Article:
Tag Archives: coping skills

Depression or Anger?

I  have been reading various comments from several different Strokes, Brain Injuries and Aphasia  online Support Groups and realized the commonality is Depression.   A person  will outwardly seem to be in a state of self-isolation, and may have unusual sleeping or eating habits.  After reading journals and speaking with experts I have finally realized depression can be a result of ANGER.  Most people hold their anger in, and after reading and speaking to people in depression their anger can cause the depression.  Stroke survivors, Aphasiacs, Brain injury survivors live in a world of the unknown –

  • fear of another stroke or TIA
  • the ups and downs of rehabilitation
  • frustration
  • coping skills
  • Why me?
  • Disappointment in family or friends – not understanding “you should feel better by now”, “just get over it”, “the rolling eyes when you are using your coping skill” and my all time favorite “stop babying yourself”.

How to deal with anger;  Allow  yourself to feel the anger and think about the best approach to deal with these people – do not get emotional – the anxiety could make you ill.  Write a letter expressing your anger – but do not send it.  Counseling, meditation, and medications can be helpful.   If you begin to feel like hurting yourself such as falling down stairs talk to someone. These are natural feelings for people with depression/anger.

Think of these people/comments as nuisances. You had the courage and perseverance to work through your trauma.  You are the hero, they are just ignorant.

 

 

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Filed under Aphasia, Brain injury, Encouragement, Human spirit, inspirational, perseverance, Stroke

Last week I visited the Northeast Rehabilitation  Hospital at Pease International  Tradeport in  Portsmouth, New Hampshire.  It is a beautiful facility  with a welcoming and compassionate speech pathology staff. I was invited  to speak to their Stroke and Brain Injury Support Group.  They were a wonderful group of people who listened intently and offered a wealth of information.. The question/answer and discussion segment was enlightening, their stories and accomplishments were outstanding.  We shared our difficulties concerning aphasia, coping skills,  the feeling of isolation, and the awkward feeling of being “different.”  We discussed how the stroke/brain injuries  gave us a  new life which we should enjoy to the fullest.  We decided to discard the ‘old baggage’ and eliminate people from our  life who make us uncomfortable.    I was asked what I missed the most after my stroke; my response was an emotional moment – teaching.  As the group was leaving a lovely woman approached me in tears. She also was a teacher who desperately needed to teach again.  We brainstormed and arrived at some possibilities for her to return to the world of education. She hugged me as we both  cried for our loss of teaching abilities and  new ideas to be part of the education system again including writing lesson plans and up dating curriculum. We both departed with a sense of hope and thoughts of beginning her new life.  Support groups  can change lives – join one to listen and share. You will definitely feel better.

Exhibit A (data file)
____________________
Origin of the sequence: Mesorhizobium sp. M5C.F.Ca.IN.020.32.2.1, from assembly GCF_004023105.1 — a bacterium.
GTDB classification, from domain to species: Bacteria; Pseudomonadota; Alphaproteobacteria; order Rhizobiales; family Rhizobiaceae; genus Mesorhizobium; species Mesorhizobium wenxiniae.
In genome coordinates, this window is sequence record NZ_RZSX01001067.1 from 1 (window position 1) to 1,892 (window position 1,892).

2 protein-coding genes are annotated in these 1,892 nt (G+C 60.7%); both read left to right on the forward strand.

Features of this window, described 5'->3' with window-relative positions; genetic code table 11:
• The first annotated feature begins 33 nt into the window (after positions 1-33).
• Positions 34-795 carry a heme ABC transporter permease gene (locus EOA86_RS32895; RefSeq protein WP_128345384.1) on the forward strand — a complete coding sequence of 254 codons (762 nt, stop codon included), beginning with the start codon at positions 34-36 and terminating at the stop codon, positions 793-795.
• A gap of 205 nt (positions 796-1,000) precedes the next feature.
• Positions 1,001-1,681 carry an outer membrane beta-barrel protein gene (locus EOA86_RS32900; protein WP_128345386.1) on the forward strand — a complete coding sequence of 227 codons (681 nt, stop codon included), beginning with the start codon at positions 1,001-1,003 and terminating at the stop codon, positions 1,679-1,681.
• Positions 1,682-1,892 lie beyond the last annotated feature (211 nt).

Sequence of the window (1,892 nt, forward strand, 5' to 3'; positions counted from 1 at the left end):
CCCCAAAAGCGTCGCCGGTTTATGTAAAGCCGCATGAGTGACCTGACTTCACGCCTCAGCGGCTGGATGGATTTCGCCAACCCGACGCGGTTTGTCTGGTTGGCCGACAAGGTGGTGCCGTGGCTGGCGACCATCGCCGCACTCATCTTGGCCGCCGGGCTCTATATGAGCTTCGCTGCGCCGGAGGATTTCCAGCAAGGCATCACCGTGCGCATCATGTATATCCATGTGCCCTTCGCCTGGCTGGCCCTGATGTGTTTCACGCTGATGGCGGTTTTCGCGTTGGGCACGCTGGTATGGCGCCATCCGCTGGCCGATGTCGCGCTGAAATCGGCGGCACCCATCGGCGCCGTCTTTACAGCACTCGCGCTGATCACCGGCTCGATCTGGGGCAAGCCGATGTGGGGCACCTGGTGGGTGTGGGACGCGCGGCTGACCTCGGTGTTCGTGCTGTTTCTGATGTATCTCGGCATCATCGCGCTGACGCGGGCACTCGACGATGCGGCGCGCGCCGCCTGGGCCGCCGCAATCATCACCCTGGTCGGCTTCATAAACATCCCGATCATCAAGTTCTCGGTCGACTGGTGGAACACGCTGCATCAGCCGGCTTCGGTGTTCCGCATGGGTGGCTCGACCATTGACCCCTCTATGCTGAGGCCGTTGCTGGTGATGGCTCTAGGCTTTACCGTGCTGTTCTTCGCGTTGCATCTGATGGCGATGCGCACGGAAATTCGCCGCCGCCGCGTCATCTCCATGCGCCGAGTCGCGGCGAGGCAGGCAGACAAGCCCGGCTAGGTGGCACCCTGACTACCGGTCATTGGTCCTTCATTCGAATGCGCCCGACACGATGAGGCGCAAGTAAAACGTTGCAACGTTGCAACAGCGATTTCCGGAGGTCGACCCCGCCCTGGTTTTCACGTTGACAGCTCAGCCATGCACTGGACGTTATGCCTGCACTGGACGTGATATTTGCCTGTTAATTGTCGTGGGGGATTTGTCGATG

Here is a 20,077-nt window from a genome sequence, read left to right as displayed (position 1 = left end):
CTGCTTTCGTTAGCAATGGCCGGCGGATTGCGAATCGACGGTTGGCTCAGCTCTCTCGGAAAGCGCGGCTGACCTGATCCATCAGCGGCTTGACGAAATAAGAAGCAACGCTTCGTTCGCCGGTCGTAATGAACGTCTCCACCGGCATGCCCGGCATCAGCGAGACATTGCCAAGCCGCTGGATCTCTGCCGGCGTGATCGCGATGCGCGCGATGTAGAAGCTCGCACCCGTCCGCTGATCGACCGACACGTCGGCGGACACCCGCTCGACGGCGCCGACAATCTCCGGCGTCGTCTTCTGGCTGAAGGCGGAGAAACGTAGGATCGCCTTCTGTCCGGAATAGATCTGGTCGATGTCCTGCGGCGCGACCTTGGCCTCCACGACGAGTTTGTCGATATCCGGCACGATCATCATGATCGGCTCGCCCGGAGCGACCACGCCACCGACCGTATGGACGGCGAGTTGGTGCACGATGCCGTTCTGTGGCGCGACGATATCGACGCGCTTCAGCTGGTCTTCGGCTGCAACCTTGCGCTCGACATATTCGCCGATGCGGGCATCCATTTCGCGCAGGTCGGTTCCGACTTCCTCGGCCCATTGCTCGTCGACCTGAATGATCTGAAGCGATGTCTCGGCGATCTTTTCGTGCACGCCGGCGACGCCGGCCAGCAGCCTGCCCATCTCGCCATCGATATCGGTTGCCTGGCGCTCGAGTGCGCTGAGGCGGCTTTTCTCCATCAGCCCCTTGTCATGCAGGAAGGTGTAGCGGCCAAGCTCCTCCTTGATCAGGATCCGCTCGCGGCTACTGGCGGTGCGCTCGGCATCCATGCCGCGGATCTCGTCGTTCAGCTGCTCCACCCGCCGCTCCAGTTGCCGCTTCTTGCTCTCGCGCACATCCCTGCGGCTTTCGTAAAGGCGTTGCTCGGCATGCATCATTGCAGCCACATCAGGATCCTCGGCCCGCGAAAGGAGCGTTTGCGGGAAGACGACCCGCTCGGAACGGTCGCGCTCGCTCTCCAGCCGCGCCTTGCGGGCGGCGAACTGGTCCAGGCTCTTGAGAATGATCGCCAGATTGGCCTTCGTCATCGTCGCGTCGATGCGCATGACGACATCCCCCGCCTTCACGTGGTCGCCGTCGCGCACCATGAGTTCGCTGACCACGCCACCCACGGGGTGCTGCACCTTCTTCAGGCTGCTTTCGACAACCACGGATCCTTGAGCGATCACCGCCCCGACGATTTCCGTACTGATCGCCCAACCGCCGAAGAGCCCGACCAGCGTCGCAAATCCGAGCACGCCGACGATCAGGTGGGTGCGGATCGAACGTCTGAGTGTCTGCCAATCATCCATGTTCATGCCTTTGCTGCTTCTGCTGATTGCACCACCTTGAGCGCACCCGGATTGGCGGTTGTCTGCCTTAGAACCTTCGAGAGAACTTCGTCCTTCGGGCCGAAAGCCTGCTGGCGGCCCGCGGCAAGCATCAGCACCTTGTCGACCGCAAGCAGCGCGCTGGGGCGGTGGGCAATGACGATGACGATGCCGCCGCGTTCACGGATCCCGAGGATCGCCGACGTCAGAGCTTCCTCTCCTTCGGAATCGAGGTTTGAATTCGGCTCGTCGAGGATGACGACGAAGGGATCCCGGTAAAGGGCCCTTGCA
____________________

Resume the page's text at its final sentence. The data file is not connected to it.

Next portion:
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May 19, 2015 · 6:56 pm

Silent and Listen

Silent and listen are  key elements within a  conversation.  This is especially true for people with aphasia.  Background noise distracts and can cause confusion for the person with aphasia.  Both parties need to listen in able to comprehend what is being said and to understand each other.  There will be moments when the person with aphasia needs more time to comprehend or respond to your comments – silence on your part is extremely helpful for the person with aphasia. It allows them to collect their thoughts and respond. Ironically there is a commonality to Silent and Listen in all conversations

 SILENT and LISTEN share the same letters. 

 

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Filed under Aphasia, Brain injury, conversations, Encouragement

Aphasia Medical Card

Imagine being in a car accident or a bad fall.  You are semi-conscious and cannot reply to questions referring to your medical conditions or your medications.  Eventually you regain consciousness and respond to these questions but you are stressed, in pain and cannot remember all your medications and most important your allergies. Imagine being a person with aphasia who under this stress cannot communicate any information.   These scenarios occur frequently in the Emergency Rooms everyday.

The solution is YOU.  Carry a card with your name, address, medical condition, allergies, medications, surgeries, and emergency contacts.  People, especially with aphasia, should carry a card/paper similar to this example:

Medical Condition
Aphasia
Name:
Address: 
Telephone #
I have suffered a stroke or head injury resulting in Aphasia. Aphasia means it is difficult for me to speak clearly, read or write, especially under pressure. Please speak slowly and clearly and allow me time to respond. Thank you.

Emergency Contact:

Medications:

Prior surgeries:  For example if you have a pacemaker you cannot have a MRI

ALLERGIES Continue reading

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Filed under Aphasia, Medications

Sick of Stress or does Stress make you sick?

That is the topic on ” Sharing Experiences – Knowledge is Power” on Toginet  Thursday @ 11am.  

Thank you to my listeners.

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Filed under Aphasia, Stroke